E. Christian Brugger’s Grave Error on Papal Authority

In a public statement earlier this year, theologian E. Christian Brugger issued an Open Appeal, which called on all Catholic Bishops to oppose, undermine, and contradict Pope Francis. By this public act, Brugger committed formal schism, the refusal of submission to the Roman Pontiff. As a result, I believe that Brugger suffered automatic excommunication. He is therefore unworthy to receive holy Communion, and unfit to teach the Catholic faith.

Whether Brugger is in the state of grace I can’t judge. A public act of formal schism is objectively a grave sin, but it may or may not be committed with the full culpability of actual mortal sin. However, his public call for the Bishops to oppose the Pope is also objectively the grave sin of pride. He places his own judgment above that of the Roman Pontiff, and he gives himself the pretended authority to direct the body of Bishops.

Unfortunately, most Catholic publications and organizations continue to associate with the several Catholic authors and leaders who have so far committed public schism. You might think that orthodox Catholic websites, magazines, and television stations would recognize schism when they see it, and respond by rebuking the schismatics. Instead, they continue to associate with the same conservative Catholic authors and leaders they have long accepted, thereby ignoring the teaching of Sacred Scripture:

[Titus]
{3:10} Avoid a man who is a heretic, after the first and second correction,
{3:11} knowing that one who is like this has been subverted, and that he offends; for he has been condemned by his own judgment.

Yes, the teaching on treatment of heretics applies also to schismatics and apostates. And it is based on the teaching of Jesus himself:

[Matthew]
{18:17} And if he will not listen to them, tell the Church. But if he will not listen to the Church, let him be to you like the pagan and the tax collector.

Yet conservative Catholic leaders have so far refused to obey this teaching of Sacred Scripture. They do not avoid heretics and schismatics. They do not treat them like the pagan or the tax collector. Instead, they let them teach their readers, listeners, and viewers.

And this brings us to the latest error by Brugger, a false teaching on the authority of the Roman Pontiff, in an article published at the National Catholic Register (a service of EWTN). Brugger adheres to this heretical error because it helps support his schismatic rejection of the authority of Pope Francis. And NC Register is harming souls by publishing the error. They also published Brugger’s schismatic “Open Appeal“. Catholic publications have a moral responsibility to prevent grave errors from being spread by means of their publication.

E. Christian Brugger: “If popes should assert something that does not pertain or is contrary to the deposit of faith, they do not act with the mandate of Jesus. What they say is not protected by the Holy Spirit. What they assert has no proper magisterial authority. And Catholics are not bound in conscience to give assent to it or change their behavior in light of it.” [How Far Does Papal Authority Go?]

When a Pope makes an assertion that is not on the topic of faith, morals, or salvation, then that assertion is not a teaching of the Magisterium. So Brugger is correct when he says “does not pertain…to the deposit of faith”.

However, Brugger errs gravely with his claim that when the popes make an assertion, on a topic of faith, morals, or salvation, which is “contrary to the deposit of faith, they do not act with the mandate of Jesus. What they say is not protected by the Holy Spirit. What they assert has no proper magisterial authority.” This is an error for several reasons.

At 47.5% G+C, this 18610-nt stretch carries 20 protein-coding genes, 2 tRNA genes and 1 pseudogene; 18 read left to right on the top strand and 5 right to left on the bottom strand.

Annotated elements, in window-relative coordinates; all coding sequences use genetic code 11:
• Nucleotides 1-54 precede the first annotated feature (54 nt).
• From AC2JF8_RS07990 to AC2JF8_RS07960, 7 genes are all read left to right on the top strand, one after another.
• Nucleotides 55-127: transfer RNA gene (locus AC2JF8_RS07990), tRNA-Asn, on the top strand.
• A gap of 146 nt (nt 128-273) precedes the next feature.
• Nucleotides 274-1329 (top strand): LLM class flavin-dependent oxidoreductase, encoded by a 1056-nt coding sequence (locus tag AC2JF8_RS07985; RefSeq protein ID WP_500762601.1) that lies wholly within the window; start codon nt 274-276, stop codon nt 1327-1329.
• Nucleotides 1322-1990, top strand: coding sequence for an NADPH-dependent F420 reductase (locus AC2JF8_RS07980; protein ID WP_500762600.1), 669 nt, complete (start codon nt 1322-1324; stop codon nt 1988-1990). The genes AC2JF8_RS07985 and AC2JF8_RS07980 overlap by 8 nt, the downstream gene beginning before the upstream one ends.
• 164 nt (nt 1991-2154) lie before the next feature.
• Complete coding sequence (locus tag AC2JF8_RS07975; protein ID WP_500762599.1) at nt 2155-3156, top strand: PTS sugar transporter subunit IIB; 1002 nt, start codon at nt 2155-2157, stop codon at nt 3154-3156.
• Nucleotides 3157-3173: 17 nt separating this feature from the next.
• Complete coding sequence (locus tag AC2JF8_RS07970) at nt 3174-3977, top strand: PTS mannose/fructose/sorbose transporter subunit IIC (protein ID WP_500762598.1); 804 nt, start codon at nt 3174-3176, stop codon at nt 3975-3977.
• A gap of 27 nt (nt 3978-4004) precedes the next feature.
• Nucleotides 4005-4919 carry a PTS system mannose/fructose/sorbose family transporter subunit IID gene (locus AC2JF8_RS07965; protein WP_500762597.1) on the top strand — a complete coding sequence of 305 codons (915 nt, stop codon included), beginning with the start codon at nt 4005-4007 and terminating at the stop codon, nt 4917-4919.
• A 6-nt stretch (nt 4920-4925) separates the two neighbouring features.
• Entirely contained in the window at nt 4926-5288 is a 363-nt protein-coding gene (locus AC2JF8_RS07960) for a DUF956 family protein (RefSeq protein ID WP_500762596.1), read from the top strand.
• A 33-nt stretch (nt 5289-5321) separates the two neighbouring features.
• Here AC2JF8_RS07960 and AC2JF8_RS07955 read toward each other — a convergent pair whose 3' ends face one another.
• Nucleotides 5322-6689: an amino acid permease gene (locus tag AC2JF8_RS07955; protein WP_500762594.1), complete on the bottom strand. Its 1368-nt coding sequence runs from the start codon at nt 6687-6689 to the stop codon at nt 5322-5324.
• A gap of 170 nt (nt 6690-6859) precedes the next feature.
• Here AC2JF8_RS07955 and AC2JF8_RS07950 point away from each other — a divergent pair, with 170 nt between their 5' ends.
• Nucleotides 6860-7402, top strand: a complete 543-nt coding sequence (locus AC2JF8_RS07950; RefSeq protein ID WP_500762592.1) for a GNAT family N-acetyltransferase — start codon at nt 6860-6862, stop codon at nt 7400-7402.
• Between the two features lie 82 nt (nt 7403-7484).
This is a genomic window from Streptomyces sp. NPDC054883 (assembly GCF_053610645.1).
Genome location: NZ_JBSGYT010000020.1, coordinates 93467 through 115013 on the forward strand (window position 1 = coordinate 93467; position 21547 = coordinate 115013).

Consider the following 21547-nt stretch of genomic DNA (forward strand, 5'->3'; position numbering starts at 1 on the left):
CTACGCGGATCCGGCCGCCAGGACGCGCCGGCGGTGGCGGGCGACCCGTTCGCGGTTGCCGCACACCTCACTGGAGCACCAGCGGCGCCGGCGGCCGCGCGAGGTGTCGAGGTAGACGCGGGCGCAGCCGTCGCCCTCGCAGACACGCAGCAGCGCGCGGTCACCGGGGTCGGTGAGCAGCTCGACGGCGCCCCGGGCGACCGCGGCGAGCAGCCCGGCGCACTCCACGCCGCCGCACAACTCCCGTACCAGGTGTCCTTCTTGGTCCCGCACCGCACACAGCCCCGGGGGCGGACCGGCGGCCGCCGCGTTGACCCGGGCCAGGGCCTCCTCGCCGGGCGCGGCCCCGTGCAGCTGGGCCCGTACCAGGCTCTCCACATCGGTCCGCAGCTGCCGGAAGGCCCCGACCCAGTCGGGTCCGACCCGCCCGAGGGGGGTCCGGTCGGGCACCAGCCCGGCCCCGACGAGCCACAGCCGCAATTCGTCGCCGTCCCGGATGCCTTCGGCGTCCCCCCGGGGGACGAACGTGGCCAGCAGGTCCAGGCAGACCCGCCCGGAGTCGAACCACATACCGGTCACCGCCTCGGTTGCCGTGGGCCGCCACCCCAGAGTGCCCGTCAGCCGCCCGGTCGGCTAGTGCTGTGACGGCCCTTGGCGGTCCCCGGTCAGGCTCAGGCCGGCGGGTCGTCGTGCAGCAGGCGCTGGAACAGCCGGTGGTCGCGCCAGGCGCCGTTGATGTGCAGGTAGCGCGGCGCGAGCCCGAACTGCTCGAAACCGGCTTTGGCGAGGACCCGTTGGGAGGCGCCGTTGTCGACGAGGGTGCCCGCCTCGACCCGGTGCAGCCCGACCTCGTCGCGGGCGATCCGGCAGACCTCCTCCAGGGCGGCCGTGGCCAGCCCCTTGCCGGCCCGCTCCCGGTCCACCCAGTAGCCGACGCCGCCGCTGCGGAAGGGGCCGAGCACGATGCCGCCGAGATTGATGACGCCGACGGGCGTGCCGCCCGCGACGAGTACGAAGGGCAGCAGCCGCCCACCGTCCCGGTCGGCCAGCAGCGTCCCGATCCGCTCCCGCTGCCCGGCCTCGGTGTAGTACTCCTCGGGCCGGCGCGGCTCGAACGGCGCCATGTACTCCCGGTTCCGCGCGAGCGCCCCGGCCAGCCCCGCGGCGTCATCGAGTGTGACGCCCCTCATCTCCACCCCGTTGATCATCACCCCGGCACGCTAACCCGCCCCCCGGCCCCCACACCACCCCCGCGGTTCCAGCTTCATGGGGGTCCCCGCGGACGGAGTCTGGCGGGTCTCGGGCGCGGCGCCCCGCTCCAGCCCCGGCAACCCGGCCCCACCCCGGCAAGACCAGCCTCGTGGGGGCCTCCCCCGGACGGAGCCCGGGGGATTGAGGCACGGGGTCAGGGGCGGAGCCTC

1. Faith

Catholicism is a religion based on faith in the teachings of Jesus and His Church. We do not believe only those things which seem reasonable or true to our own minds. On what basis would the individual reject a teaching of any Pope, on a matter of faith, morals, or salvation, as if it were contrary to the deposit of faith? We are not called by Jesus to review each of His teachings, whether they are issued by Sacred Tradition, Sacred Scripture, or the Magisterium, and then pick and choose which teachings we will accept as true. We are called to believe based on faith. And if a teaching is difficult for us to accept, even if it is contrary to our own reasoning and understanding, then we are called to believe it by faith. Whosoever believes only what he himself thinks to be true has no faith at all.

How will the individual faithful Catholic exercise the virtue of faith, if he follows the error of Brugger by evaluating each teaching of each Pope, rejecting all that seems contrary to the faith to him? The reason of the individual is then placed in opposition to the virtue of faith. If you only put your faith in what your own reason accepts, that is no faith at all.

2. Assent

The faithful must believe, with the full assent of faith (divine and catholic faith; theological faith), all that is infallibly taught under Papal Infallibility, Conciliar Infallibility, and the ordinary and universal Magisterium. But if a teaching of the Magisterium does not meet the conditions for infallibility, then that teaching is termed non-infallible. Such teachings require a type of assent called religious assent or the religious submission of mind and will. While infallible teachings have the help of the Holy Spirit so as to be free from all error, the non-infallible teaching have the help of the Holy Spirit to be free from grave error. Non-infallible teachings can never lead the faithful away from the path of salvation. And that is why Jesus can require us to assent to teachings that may err — the possible errors are limited.

Brugger contradicts the above teaching of the Church (found in the CCC, the Second Vatican Council, Canon Law, and other magisterial documents) by telling the faithful that they may reject any teaching of the Pope which they believe to be contrary to the deposit of faith. He tells them to judge for themselves which teachings of “the popes” they think are faithful and which are error. (He says “the popes” but he clearly intends this rejection of papal authority to apply to Pope Francis.) This assertion by Brugger is a rejection of the requirement to give religious assent to non-infallible teachings.

What if Pope Francis were to exercise Papal Infallibility, in a teaching that Brugger believes to be an error? Would he counsel the faithful to give the full assent of faith, even though the new definition of dogma were contrary to his own understanding? Or would he say that error cannot fall under the Magisterium, therefore, the teaching is not infallible? And this brings us to the third point:

3. Which Teachings are of the Magisterium?

The claim that Brugger makes is that any teaching which is an error is not of the Magisterium. This makes the Magisterium seem to be infallible. But in fact, infallibility is being attributed to the individual. The individual decides which assertions are in conformity with the deposit of faith, and which are not. Then all those assertions which the individual approves are said to be true, and all that he rejects are said to be not of the Magisterium. Instead of a Magisterium guided by the Holy Spirit, correcting the errors of fallen sinners, we end up with fallen sinners believing whatever they think is true, and calling it infallible. We then become no different from the Protestants, who believe their own understanding of Sacred Scripture and nothing more.